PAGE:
Watch your language when talking about autism

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Words matter. The way we use them to communicate with or about others can have a huge impact on people’s lives. This is especially the case when it comes to disability. Handicapped. Retarded. Mad. Activists have campaigned hard to eradicate such terms, which are offensive and perpetuate a negative view of disabled people – one as passive, unable to take control over their own lives, says Dr Liz Pellicano (UCL Institute of Education) in The Conversation.

Abolishing student grants and raising fees above £9,000 heaps more debt on poorest students

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There were a surprising number of announcements relating to higher education in George Osborne’s budget this week. One of the most controversial was the announcement that university maintenance grants for lower-income students in England and Wales are to be scrapped from September 2016 and replaced with loans, writes Dr Gillian Wyness (UCL Institute of Education) in The Conversation.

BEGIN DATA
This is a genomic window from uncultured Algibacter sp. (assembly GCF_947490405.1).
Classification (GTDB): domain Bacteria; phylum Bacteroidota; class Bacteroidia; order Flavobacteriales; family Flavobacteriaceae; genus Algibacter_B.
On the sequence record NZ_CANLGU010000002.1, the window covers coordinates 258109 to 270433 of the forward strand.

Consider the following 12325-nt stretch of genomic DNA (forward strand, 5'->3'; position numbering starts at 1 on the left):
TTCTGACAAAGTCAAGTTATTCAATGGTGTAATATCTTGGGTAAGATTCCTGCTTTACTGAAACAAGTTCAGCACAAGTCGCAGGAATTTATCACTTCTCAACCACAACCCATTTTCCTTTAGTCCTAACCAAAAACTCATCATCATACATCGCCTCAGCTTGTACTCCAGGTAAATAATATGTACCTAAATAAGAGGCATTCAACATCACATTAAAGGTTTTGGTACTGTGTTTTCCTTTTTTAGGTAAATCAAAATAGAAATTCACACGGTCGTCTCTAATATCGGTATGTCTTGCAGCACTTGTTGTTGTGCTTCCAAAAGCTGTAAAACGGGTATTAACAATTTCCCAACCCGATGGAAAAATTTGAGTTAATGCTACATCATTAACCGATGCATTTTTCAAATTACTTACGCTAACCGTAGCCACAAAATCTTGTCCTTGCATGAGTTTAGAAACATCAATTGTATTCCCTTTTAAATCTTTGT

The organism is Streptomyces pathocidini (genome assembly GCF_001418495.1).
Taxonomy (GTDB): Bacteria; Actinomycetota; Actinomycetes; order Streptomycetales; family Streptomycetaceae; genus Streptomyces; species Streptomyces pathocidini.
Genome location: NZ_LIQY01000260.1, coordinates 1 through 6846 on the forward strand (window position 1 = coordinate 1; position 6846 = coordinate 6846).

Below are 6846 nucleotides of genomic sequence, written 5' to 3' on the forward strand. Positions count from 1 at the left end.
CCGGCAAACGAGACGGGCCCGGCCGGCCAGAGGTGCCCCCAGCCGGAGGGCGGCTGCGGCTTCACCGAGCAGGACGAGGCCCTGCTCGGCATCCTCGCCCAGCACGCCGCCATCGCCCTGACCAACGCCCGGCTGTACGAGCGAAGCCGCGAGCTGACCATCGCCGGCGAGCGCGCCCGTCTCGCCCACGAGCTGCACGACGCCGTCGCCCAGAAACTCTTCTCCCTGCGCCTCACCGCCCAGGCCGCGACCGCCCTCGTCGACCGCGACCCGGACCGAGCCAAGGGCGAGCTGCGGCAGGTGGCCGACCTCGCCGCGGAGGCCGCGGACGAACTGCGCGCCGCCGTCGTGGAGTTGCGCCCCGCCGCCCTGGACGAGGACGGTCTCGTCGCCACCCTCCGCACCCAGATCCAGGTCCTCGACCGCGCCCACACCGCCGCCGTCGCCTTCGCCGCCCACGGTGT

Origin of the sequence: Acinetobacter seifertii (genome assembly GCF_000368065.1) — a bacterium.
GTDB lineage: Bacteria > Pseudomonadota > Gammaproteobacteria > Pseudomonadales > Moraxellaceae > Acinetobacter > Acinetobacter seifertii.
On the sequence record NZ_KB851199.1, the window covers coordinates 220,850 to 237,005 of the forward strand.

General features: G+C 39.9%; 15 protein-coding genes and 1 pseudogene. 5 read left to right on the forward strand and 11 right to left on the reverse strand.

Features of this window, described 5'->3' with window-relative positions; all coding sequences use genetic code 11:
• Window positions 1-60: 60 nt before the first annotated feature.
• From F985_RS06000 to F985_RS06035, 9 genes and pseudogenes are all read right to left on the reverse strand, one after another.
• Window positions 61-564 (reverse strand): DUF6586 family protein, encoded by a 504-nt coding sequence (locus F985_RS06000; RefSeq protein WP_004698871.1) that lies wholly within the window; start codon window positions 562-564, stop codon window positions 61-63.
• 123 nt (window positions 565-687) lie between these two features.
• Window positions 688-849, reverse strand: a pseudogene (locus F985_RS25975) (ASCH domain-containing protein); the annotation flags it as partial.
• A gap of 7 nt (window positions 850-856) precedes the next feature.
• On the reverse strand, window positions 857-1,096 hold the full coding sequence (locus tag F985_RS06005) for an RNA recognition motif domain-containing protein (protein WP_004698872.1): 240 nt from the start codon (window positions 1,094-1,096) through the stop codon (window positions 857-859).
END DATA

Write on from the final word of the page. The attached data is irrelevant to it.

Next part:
Your body is telling you something – but how do you know if it’s cancer?

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Cervical cancer screening, or the “smear test”, aims to pick up and treat abnormal cells in the cervix before they become cancer. But for most gynaecological cancers there isn’t a screening programme, so noticing symptoms and getting them checked out is the key to making sure cancer can be diagnosed at an early stage when treatment is most effective, writes Dr Jo Waller (UCL Epidemiology & Public Health) in The Conversation.

The book is out of its cover so authors must adapt

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John Sutherland

One doubts that authors, as a class, often get enraged about anything other than the puniness of their advances, the nastiness of reviewers and the fact that Ian McEwan and Alain de Botton sell so many more books than they do. But what is certain is that writers will adapt as creatively as they always have to the book world they find themselves in, writes Professor John Sutherland (UCL English Language & Literature) in the Financial Times.

Dutch court’s climate ruling may force other states to cut emissions – or else

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Arthur Petersen